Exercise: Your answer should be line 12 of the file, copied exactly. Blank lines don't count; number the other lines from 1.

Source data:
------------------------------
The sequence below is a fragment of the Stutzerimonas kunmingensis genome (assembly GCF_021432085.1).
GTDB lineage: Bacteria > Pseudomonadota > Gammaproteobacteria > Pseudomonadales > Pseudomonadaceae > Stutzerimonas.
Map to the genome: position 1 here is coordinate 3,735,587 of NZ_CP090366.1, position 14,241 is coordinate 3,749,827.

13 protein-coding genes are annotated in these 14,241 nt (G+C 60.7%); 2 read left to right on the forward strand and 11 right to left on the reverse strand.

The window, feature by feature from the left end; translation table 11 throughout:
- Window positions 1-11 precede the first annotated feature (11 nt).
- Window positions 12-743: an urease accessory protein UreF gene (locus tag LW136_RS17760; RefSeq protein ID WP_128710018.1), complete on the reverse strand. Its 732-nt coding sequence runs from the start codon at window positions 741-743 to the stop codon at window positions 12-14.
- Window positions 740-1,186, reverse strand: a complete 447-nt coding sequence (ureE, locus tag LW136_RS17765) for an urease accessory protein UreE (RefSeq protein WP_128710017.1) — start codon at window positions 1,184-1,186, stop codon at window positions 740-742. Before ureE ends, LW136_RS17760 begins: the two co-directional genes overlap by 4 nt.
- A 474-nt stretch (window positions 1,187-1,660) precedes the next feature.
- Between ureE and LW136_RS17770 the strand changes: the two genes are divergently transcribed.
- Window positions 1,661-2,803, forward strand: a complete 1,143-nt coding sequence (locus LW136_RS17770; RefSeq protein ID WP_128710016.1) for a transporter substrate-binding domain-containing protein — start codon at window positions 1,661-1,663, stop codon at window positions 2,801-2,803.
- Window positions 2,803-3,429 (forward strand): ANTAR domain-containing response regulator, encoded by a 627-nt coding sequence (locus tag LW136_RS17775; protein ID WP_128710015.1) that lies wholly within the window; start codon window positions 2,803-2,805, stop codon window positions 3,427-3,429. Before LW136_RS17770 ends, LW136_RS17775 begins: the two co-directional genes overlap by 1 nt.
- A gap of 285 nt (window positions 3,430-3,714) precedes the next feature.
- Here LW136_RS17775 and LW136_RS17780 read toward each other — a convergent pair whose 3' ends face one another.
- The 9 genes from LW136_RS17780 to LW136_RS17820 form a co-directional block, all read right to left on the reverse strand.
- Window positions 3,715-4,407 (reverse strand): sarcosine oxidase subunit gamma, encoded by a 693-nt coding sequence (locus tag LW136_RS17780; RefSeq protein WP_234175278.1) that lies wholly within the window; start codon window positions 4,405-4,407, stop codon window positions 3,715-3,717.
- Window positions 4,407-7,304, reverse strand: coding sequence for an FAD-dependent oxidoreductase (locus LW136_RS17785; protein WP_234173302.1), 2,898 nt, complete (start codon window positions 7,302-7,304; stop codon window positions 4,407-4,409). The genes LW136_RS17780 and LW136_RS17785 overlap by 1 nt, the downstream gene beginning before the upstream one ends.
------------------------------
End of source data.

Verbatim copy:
- Window positions 2,803-3,429 (forward strand): ANTAR domain-containing response regulator, encoded by a 627-nt coding sequence (locus tag LW136_RS17775; protein ID WP_128710015.1) that lies wholly within the window; start codon window positions 2,803-2,805, stop codon window positions 3,427-3,429. Before LW136_RS17770 ends, LW136_RS17775 begins: the two co-directional genes overlap by 1 nt.